## Are Tips Taxable?

##### Mandatory tips and gratuities are generally subject to sales tax in California when:

• An amount is automatically added to the bill without first consulting with the customer after the meal is served. Think about group meals, banquets, etc. Generally when serving more than 8 at one table in one ticket.

• The customer and the business agree to a suggest tip amount before the service or event. Think preplanned gathering, education meeting with a meal, conference, etc.

• Menus, brochures, ads, or other materials state that tips, gratuities, or service charges will automatically be added to the bill. Not unusual on many restaurant menus these days.

However, tips and gratuities are generally not taxable when the customer voluntarily adds a separate amount to the bill, and the amount is distributed to the business’ employees.

###### Examples include:

• When the check or bill has a blank “tip” area for customers to voluntarily write in an amount.

• When the check or bill suggests tips computed for the customer, but the “tip” area is left blank for the customer to voluntarily write in an amount.

This becomes an issue for restaurant owners because they might end up getting taxed on the customer tickets, which they are supposed to keep for for audit purposes, are not kept or don’t distinguish between food and services and tips. Upon audit they might get hit with the tax on the whole gross income (including tips).

For the consumer this is important because adding the sales tax on tips can add up.

###### Example:

You are planning a conference at which you are going to supply the meals for the attendees. You expect 400 people to show up at the cost of \$25 per meal. The restaurant requires an 18% gratuity on top of the price of meals.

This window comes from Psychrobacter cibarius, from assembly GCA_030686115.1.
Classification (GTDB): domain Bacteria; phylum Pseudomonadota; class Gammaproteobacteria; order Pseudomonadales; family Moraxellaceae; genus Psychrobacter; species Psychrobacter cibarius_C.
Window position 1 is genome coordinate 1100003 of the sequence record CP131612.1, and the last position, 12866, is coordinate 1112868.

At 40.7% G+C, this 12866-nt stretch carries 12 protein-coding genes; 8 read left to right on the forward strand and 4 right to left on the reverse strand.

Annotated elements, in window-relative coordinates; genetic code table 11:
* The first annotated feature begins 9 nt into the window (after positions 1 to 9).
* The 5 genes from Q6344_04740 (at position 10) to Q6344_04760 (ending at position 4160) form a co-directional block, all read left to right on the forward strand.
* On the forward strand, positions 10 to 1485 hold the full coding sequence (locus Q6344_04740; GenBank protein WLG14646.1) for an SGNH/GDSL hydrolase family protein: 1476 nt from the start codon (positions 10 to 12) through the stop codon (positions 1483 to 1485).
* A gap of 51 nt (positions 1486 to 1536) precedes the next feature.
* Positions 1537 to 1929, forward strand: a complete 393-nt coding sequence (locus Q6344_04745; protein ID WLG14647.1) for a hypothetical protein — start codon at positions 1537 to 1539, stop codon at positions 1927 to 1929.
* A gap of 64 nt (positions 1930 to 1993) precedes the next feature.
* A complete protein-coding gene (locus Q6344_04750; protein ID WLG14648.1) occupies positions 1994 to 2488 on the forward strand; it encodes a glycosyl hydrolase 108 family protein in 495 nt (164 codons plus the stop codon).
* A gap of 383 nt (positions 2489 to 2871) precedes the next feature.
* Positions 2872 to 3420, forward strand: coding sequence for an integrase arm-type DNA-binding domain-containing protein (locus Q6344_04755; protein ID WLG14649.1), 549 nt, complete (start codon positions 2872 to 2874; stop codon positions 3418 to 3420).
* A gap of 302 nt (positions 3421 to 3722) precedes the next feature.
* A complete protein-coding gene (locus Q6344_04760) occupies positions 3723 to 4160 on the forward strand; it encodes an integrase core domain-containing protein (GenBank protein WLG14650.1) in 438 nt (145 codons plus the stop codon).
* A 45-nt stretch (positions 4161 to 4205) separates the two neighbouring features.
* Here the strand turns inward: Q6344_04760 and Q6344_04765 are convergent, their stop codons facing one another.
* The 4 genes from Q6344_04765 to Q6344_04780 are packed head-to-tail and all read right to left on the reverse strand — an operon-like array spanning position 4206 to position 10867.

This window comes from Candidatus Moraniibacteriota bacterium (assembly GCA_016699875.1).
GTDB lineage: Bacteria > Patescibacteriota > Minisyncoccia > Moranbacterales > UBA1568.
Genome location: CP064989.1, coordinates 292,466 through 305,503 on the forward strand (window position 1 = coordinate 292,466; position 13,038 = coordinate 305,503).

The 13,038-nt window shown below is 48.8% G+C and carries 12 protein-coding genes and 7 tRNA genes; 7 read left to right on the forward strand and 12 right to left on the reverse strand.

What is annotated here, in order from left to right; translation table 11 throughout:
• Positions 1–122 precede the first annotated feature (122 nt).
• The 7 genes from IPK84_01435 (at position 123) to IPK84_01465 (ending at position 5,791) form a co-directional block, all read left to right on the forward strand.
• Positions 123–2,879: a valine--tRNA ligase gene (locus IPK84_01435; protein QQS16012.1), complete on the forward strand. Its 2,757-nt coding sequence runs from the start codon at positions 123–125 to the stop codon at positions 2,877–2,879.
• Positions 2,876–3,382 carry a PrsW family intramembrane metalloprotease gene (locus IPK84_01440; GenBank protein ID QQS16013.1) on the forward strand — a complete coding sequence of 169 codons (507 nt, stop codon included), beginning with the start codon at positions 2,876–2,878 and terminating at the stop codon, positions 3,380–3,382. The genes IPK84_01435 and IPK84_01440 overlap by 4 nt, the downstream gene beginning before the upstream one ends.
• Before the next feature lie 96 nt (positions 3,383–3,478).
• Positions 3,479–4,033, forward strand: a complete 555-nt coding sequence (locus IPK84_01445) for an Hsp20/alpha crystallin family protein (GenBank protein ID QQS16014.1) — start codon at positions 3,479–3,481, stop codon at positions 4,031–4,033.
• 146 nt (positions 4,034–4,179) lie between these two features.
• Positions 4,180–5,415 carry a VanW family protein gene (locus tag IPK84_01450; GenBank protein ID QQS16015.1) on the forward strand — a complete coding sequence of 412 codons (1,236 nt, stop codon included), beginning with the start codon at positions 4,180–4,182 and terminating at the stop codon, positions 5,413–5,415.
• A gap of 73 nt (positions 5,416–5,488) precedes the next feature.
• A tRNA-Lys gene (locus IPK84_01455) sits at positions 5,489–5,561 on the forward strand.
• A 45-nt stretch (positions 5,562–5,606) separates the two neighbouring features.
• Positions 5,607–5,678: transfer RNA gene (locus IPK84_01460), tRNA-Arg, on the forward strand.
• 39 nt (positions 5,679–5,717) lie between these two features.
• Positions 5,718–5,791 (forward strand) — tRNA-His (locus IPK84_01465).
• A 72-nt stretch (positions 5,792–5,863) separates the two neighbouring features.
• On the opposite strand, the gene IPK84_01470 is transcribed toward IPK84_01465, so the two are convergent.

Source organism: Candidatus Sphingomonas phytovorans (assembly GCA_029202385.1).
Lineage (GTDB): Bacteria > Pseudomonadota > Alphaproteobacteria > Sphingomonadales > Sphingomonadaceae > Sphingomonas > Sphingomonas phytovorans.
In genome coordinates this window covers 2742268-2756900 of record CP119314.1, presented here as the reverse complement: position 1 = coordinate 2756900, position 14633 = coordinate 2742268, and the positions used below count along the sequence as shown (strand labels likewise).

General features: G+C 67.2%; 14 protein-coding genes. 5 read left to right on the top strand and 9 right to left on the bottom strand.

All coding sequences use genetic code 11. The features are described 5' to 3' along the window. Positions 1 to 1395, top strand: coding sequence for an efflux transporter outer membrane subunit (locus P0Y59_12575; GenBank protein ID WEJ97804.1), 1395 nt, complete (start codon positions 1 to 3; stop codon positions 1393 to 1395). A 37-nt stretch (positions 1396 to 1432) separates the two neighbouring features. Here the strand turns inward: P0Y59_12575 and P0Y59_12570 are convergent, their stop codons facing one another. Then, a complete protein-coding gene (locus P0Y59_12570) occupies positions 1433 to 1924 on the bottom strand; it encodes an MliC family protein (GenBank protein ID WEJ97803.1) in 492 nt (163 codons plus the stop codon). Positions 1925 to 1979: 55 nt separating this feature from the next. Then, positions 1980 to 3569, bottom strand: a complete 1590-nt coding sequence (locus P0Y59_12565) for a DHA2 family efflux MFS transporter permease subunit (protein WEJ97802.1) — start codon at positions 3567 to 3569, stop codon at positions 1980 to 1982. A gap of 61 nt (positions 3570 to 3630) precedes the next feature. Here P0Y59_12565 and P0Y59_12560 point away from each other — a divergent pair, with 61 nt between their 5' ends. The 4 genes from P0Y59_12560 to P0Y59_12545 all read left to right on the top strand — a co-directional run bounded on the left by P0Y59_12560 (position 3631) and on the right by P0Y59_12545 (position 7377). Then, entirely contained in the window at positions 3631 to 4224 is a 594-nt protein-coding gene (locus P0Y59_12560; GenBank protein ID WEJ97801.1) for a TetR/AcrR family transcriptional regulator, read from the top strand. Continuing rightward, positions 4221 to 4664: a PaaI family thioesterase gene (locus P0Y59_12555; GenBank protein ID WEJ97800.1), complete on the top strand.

Cost of Meals = \$25 x 400 = \$10,000

Sales tax on Meals @ 8% = \$800

Gratuity on Meals = \$10,000 x .18 = \$1,800

Expected cost:   \$12,600

Actual bill

Cost of Meals =                      \$10,000

Cost of Gratuities =                   1,800

Sales Tax on \$11,800 =                944

Actual bill =                           \$12,744

The additional cost due to California’s taxing scenario \$144.00

This might not seem like much but do this conference ten or fifteen times a year and it adds up quickly. Sales taxes are generally not deductible for income tax purposes. So that increases the effective tax even more.

Original Post By:  Steven Potts

An Enrolled Agent and U.S. Tax Court Practitioner, I represent taxpayers in front of the IRS and the U.S. Tax Court on self-prepared tax returns and tax returns prepared by other tax preparers. I handle CDP hearings, collection cases and contested issues in IRS audits. With more than three decades of experience working with small individual returns to large, multi-company and multinational companies returns I have a broad breadth of experience and am in the position to help you.

As an Approved Continuing Education Provider, I am available to speak to organizations throughout the United States on Tax and Tax Research issues.

### 1 comment on “Are Tips Taxable?”

• James Kronenberg

Steven – great concise summary so much appreciated as an IL CPA / EA that moved to San Diego just 3 years ago (1st time ever in CA !).

Anyway, wondering about food, drinks, and mandatory service charges at a conference where the sponsor is a non-profit organization – would exemption from sales tax apply with the proper documentation – if so, which state agency is involved to obtain exemption certificate ?

Also, what about “ancillary” services provided by the conference center such as projection equipment or other technical services such as a satellite feed that are treated as separate additional charges ?